Treatment of industrial wastewater
The various types of contamination of wastewater require a variety of strategies to remove the contamination Brine treatment
Brine treatment involves removing dissolved salt ions from the waste stream. Although similarities to seawater or brackish water desalination exist, industrial brine treatment may contain unique combinations of dissolved ions, such as hardness ions or other metals, necessitating specific processes and equipment. Brine treatment systems are typically optimized to either reduce the volume of the final discharge for more economic disposal (as disposal costs are often based on volume) or maximize the recovery of fresh water or salts. Brine treatment systems may also be optimized to reduce electricity consumption, chemical usage, or physical footprint. Brine treatment is commonly encountered when treating cooling tower blowdown, produced water from steam assisted gravity drainage (SAGD), produced water from natural gas extraction such as coal seam gas, frac flowback water, acid mine or acid rock drainage, reverse osmosis reject, chlor-alkali wastewater, pulp and paper mill effluent, and waste streams from food and beverage processing. Brine treatment technologies may include: membrane filtration processes, such as reverse osmosis; ion exchange processes such as electrodialysis or weak acid cation exchange; or evaporation processes, such as brine concentrators and crystallizers employing mechanical vapour recompression and steam. Reverse osmosis may not be viable for brine treatment, due to the potential for fouling caused by hardness salts or organic contaminants, or damage to the reverse osmosis membranes fromhydrocarbons. Evaporation processes are the most widespread for brine treatment as they enable the highest degree of concentration, as high as solid salt. They also produce the highest purity effluent, even distillate-quality. Evaporation processes are also more tolerant of organics, hydrocarbons, or hardness salts. However, energy consumption is high and corrosion may be an issue as the prime mover is concentrated salt water. As a result, evaporation systems typically employ titanium or duplex stainless steel materials. In 2012, Saltworks Technologies, a Canadian firm, announced a brine treatment process based on humidification-dehumidification that does not use steam and incorporates corrosion free non-metallic wetted parts. Brine management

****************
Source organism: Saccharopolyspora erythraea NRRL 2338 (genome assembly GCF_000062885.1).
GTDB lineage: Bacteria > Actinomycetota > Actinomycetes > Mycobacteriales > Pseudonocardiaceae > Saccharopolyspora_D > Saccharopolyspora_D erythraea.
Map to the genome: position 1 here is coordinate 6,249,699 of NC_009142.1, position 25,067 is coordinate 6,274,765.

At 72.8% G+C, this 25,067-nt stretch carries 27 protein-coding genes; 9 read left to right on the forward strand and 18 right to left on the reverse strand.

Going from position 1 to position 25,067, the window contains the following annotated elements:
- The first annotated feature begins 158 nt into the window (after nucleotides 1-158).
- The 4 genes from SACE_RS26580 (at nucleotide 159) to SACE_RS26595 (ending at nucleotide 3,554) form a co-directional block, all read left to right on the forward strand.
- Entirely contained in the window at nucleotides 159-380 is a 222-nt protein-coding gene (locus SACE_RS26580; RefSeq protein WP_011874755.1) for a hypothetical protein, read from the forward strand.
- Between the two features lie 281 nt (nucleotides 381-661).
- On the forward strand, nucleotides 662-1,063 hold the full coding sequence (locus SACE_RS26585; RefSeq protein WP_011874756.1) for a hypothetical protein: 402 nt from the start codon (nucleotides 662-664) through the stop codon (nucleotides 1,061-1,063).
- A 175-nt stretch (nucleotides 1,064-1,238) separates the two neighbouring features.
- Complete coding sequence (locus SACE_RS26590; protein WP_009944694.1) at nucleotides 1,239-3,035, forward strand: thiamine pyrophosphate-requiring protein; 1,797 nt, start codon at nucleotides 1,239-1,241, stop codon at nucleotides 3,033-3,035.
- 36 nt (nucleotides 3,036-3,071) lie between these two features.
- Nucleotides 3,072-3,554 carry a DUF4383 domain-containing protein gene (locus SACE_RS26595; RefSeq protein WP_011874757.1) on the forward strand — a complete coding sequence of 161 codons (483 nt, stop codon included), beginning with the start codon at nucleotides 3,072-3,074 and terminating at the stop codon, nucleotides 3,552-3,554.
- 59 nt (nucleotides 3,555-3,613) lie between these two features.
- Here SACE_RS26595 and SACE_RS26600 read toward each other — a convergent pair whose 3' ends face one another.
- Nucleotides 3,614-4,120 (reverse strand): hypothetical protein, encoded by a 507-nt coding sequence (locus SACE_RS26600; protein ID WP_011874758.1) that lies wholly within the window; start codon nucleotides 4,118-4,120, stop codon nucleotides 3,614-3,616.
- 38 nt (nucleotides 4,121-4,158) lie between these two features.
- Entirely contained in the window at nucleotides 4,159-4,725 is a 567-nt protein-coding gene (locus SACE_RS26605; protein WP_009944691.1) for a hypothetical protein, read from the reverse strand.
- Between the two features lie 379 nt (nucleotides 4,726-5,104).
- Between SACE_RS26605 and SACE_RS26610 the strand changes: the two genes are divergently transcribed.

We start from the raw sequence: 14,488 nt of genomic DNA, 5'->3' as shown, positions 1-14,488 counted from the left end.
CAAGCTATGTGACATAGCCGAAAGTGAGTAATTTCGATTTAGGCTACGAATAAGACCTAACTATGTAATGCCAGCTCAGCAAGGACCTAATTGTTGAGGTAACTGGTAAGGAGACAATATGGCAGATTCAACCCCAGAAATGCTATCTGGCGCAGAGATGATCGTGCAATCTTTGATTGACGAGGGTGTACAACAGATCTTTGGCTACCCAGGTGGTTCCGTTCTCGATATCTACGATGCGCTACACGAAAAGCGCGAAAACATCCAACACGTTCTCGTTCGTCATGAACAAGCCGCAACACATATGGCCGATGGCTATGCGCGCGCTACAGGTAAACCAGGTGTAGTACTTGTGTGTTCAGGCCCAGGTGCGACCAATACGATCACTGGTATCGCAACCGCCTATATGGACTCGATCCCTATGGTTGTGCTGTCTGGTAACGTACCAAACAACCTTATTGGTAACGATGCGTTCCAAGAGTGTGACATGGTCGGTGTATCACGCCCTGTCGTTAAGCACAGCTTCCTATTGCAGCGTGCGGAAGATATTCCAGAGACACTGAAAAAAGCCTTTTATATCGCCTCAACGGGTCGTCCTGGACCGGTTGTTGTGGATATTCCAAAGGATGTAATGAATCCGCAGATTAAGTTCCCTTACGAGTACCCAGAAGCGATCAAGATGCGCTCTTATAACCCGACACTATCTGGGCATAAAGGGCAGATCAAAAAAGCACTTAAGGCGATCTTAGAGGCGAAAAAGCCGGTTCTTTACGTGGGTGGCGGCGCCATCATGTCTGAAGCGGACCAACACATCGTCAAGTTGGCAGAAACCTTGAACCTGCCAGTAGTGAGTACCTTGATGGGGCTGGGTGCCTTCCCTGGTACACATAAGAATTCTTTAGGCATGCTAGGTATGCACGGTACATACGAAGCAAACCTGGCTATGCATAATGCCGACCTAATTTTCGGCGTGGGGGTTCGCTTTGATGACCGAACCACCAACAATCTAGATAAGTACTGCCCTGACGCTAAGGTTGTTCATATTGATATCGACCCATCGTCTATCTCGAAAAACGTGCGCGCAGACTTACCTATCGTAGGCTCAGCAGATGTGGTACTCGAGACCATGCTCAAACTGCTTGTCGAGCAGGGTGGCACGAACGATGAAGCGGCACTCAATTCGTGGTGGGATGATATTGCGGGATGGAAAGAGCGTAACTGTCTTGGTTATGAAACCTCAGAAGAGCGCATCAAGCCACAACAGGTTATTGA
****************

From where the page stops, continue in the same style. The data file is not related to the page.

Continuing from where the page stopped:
Brine management examines the broader context of brine treatment and may include consideration of government policy and regulations, corporate sustainability, environmental impact, recycling, handling and transport, containment, centralized compared to on-site treatment, avoidance and reduction, technologies, and economics. Brine management shares some issues with leachate management and more general waste management. Solids removal
Most solids can be removed using simple sedimentation techniques with the solids recovered as slurry or sludge. Very fine solids and solids with densities close to the density of water pose special problems. In such case filtration or ultrafiltration may be required. Although, flocculation may be used, using alum salts or the addition of polyelectrolytes. Oils and grease removal
Main article: API oil-water separator
A typical API oil-water separator used in many industries
Many oils can be recovered from open water surfaces by skimming devices. Considered a dependable and cheap way to remove oil, grease and other hydrocarbons from water, oil skimmers can sometimes achieve the desired level of water purity. At other times, skimming is also a cost-efficient method to remove most of the oil before using membrane filters and chemical processes. Skimmers will prevent filters from blinding prematurely and keep chemical costs down because there is less oil to process. Because grease skimming involves higher viscosity hydrocarbons,...